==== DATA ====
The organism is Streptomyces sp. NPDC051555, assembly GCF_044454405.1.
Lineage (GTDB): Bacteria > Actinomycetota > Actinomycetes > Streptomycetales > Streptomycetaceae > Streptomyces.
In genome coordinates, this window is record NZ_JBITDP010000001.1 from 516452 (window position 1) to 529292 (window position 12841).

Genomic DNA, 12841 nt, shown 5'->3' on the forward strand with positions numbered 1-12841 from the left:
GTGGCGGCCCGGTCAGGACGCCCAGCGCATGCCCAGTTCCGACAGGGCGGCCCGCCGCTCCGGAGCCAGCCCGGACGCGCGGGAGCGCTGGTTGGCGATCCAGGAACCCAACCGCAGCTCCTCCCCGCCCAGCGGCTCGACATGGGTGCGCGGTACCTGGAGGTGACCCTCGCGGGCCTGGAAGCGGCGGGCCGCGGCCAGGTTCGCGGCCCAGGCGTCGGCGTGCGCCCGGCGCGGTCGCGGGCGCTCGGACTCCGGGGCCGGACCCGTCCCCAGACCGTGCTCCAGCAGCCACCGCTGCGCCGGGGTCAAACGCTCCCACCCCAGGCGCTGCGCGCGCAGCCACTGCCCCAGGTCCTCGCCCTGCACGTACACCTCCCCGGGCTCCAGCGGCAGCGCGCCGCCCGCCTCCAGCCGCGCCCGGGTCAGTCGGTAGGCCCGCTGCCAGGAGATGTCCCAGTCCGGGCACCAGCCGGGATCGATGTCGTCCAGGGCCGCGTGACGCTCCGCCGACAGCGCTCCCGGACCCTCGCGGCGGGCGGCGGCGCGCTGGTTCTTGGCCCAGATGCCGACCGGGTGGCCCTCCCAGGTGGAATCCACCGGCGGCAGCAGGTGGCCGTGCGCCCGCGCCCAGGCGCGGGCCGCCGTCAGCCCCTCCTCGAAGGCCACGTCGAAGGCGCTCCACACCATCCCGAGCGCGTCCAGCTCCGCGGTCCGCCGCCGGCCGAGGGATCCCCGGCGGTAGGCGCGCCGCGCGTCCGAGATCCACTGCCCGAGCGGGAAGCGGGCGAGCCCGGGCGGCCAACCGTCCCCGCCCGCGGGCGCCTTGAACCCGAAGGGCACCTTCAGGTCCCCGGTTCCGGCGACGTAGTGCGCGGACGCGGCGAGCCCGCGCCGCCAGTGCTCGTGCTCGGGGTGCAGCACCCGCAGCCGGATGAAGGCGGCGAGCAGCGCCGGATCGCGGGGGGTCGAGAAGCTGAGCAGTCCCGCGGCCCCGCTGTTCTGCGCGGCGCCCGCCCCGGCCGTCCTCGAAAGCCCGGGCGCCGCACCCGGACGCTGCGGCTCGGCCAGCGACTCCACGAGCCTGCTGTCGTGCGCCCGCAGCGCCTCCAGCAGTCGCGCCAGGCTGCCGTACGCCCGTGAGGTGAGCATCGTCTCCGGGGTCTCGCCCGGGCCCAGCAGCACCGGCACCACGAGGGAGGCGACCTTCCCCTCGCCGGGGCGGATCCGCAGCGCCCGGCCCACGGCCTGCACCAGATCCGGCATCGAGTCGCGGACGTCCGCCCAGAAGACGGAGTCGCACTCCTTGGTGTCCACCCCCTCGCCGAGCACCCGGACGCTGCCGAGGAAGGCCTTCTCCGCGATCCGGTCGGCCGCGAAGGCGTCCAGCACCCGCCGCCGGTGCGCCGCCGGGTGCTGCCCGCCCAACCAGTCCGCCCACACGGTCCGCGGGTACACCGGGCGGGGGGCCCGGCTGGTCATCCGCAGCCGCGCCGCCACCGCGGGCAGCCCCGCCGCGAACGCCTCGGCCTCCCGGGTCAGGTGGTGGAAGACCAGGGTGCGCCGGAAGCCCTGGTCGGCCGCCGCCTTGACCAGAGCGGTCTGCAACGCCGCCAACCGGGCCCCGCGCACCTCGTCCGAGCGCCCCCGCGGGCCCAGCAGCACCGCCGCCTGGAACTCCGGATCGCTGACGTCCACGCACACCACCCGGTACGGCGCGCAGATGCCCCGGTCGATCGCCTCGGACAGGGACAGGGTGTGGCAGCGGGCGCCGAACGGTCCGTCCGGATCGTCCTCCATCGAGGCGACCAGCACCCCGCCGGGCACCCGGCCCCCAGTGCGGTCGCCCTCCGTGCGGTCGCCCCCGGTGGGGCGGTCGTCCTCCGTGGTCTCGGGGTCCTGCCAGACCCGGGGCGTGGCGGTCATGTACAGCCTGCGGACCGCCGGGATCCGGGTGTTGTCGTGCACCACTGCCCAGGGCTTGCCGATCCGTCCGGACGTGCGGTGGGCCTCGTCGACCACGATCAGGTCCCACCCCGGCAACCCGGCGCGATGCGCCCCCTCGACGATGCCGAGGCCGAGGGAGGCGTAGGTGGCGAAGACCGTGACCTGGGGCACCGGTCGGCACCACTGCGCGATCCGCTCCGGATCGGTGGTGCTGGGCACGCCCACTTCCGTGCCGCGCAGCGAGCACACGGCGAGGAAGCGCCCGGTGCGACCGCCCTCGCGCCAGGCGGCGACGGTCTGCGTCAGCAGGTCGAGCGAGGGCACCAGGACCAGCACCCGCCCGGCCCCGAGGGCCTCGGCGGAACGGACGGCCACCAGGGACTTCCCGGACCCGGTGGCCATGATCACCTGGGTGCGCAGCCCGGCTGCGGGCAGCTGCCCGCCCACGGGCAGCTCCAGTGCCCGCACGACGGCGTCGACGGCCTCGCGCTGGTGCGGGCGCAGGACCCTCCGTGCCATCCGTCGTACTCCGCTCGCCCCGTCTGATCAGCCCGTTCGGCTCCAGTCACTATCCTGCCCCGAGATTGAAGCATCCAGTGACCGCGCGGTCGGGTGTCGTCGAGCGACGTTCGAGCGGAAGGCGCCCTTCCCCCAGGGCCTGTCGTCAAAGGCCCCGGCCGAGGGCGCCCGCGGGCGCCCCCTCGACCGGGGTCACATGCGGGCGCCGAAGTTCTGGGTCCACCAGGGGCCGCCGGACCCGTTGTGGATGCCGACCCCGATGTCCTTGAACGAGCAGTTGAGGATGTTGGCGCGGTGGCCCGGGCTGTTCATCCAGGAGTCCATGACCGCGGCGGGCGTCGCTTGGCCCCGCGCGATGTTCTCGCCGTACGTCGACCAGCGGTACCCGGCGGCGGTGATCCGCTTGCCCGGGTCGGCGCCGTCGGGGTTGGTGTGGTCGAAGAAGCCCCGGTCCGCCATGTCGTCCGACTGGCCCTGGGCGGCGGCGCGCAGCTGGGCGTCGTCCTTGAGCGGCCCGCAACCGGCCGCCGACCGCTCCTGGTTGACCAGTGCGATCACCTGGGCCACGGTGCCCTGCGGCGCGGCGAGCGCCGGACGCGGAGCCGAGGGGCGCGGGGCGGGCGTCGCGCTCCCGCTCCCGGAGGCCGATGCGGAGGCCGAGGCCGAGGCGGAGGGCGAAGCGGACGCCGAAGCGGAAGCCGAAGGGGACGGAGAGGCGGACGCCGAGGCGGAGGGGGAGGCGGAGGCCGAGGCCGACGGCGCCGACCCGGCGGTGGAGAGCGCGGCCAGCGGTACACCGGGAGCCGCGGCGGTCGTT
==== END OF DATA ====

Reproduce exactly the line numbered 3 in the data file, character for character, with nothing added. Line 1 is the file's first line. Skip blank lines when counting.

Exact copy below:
In genome coordinates, this window is record NZ_JBITDP010000001.1 from 516452 (window position 1) to 529292 (window position 12841).